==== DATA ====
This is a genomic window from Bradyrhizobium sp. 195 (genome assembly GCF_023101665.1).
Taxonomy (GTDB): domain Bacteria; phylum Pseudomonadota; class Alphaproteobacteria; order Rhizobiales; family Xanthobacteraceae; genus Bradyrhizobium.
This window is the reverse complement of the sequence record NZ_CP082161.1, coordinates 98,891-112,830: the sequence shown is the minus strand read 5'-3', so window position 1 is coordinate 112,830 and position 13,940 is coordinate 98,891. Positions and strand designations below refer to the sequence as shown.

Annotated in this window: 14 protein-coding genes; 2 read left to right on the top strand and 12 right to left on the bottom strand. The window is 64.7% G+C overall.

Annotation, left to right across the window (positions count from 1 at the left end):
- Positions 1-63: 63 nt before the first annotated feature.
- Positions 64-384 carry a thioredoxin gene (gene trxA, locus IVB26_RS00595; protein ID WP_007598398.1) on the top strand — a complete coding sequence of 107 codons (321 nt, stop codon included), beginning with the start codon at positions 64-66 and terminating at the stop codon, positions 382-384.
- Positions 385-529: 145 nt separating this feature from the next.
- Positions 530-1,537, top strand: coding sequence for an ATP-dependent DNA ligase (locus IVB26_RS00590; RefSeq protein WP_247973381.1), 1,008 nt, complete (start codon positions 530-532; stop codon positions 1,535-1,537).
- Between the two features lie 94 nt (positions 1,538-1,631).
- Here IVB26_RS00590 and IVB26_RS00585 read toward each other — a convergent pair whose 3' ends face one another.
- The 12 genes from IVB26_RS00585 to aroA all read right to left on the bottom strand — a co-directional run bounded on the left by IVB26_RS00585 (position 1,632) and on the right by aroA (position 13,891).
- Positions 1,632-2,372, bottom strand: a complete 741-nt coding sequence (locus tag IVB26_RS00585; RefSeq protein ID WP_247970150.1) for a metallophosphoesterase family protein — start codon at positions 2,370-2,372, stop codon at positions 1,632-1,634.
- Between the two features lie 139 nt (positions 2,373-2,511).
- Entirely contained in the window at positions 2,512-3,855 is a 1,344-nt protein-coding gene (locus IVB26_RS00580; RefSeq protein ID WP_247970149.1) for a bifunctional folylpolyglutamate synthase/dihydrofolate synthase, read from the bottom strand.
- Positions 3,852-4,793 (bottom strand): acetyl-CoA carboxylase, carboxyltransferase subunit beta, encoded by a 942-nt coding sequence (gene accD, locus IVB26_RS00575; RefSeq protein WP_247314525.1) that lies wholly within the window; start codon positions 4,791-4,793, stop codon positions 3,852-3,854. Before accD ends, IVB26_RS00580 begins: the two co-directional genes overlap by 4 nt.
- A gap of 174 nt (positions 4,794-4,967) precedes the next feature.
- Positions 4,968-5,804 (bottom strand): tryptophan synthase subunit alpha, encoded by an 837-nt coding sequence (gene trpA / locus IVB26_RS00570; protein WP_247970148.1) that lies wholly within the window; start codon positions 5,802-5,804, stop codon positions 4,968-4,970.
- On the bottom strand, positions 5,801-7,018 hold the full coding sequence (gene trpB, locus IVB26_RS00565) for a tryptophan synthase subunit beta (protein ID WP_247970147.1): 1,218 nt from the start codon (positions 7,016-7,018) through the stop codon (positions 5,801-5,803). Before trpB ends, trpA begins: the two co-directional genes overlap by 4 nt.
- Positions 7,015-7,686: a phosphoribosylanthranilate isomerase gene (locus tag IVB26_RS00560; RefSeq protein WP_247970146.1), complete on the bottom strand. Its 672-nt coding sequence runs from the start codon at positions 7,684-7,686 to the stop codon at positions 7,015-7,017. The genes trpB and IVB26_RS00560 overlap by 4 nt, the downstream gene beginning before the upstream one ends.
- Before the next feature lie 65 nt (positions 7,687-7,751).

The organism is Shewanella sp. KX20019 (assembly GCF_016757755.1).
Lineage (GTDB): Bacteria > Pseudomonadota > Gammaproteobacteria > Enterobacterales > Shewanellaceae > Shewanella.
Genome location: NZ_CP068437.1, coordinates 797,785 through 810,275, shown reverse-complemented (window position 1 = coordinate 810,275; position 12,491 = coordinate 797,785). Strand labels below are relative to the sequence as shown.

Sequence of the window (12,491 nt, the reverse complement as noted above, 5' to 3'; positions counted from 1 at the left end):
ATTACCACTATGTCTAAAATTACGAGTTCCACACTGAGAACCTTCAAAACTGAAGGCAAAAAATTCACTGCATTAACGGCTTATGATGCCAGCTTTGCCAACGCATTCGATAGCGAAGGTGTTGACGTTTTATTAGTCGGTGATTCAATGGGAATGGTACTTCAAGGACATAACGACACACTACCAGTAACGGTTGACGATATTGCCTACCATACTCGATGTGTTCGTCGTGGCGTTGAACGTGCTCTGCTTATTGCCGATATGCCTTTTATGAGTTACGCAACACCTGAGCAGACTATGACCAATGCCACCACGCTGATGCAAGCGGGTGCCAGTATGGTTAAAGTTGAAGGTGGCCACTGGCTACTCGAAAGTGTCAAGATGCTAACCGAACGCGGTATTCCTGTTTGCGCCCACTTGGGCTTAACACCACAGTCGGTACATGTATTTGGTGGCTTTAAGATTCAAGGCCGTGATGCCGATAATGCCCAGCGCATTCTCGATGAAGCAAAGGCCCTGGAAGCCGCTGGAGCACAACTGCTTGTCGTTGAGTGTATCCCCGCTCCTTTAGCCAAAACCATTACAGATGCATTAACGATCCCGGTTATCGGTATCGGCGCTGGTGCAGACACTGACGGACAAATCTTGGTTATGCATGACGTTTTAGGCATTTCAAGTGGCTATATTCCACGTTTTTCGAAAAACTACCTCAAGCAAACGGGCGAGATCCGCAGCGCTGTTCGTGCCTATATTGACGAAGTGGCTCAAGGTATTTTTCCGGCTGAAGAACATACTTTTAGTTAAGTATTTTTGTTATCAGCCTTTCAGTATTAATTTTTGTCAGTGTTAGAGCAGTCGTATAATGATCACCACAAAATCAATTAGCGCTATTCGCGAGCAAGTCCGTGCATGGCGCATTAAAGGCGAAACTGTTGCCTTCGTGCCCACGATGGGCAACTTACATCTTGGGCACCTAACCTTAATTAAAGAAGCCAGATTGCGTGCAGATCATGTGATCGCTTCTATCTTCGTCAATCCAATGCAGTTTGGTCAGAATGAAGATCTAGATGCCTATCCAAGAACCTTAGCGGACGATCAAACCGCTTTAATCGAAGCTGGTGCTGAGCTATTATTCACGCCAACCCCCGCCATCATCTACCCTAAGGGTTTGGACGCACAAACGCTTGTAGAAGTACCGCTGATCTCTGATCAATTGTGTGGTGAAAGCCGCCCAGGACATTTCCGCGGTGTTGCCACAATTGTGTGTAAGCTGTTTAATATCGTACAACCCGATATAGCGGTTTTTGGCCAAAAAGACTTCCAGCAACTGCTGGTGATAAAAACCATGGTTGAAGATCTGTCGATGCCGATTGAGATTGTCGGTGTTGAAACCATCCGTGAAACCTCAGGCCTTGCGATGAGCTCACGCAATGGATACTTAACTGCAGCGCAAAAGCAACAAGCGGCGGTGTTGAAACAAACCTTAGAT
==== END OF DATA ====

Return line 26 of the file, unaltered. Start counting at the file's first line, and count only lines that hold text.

ATTACCACTATGTCTAAAATTACGAGTTCCACACTGAGAACCTTCAAAACTGAAGGCAAAAAATTCACTGCATTAACGGCTTATGATGCCAGCTTTGCCAACGCATTCGATAGCGAAGGTGTTGACGTTTTATTAGTCGGTGATTCAATGGGAATGGTACTTCAAGGACATAACGACACACTACCAGTAACGGTTGACGATATTGCCTACCATACTCGATGTGTTCGTCGTGGCGTTGAACGTGCTCTGCTTATTGCCGATATGCCTTTTATGAGTTACGCAACACCTGAGCAGACTATGACCAATGCCACCACGCTGATGCAAGCGGGTGCCAGTATGGTTAAAGTTGAAGGTGGCCACTGGCTACTCGAAAGTGTCAAGATGCTAACCGAACGCGGTATTCCTGTTTGCGCCCACTTGGGCTTAACACCACAGTCGGTACATGTATTTGGTGGCTTTAAGATTCAAGGCCGTGATGCCGATAATGCCCAGCGCATTCTCGATGAAGCAAAGGCCCTGGAAGCCGCTGGAGCACAACTGCTTGTCGTTGAGTGTATCCCCGCTCCTTTAGCCAAAACCATTACAGATGCATTAACGATCCCGGTTATCGGTATCGGCGCTGGTGCAGACACTGACGGACAAATCTTGGTTATGCATGACGTTTTAGGCATTTCAAGTGGCTATATTCCACGTTTTTCGAAAAACTACCTCAAGCAAACGGGCGAGATCCGCAGCGCTGTTCGTGCCTATATTGACGAAGTGGCTCAAGGTATTTTTCCGGCTGAAGAACATACTTTTAGTTAAGTATTTTTGTTATCAGCCTTTCAGTATTAATTTTTGTCAGTGTTAGAGCAGTCGTATAATGATCACCACAAAATCAATTAGCGCTATTCGCGAGCAAGTCCGTGCATGGCGCATTAAAGGCGAAACTGTTGCCTTCGTGCCCACGATGGGCAACTTACATCTTGGGCACCTAACCTTAATTAAAGAAGCCAGATTGCGTGCAGATCATGTGATCGCTTCTATCTTCGTCAATCCAATGCAGTTTGGTCAGAATGAAGATCTAGATGCCTATCCAAGAACCTTAGCGGACGATCAAACCGCTTTAATCGAAGCTGGTGCTGAGCTATTATTCACGCCAACCCCCGCCATCATCTACCCTAAGGGTTTGGACGCACAAACGCTTGTAGAAGTACCGCTGATCTCTGATCAATTGTGTGGTGAAAGCCGCCCAGGACATTTCCGCGGTGTTGCCACAATTGTGTGTAAGCTGTTTAATATCGTACAACCCGATATAGCGGTTTTTGGCCAAAAAGACTTCCAGCAACTGCTGGTGATAAAAACCATGGTTGAAGATCTGTCGATGCCGATTGAGATTGTCGGTGTTGAAACCATCCGTGAAACCTCAGGCCTTGCGATGAGCTCACGCAATGGATACTTAACTGCAGCGCAAAAGCAACAAGCGGCGGTGTTGAAACAAACCTTAGAT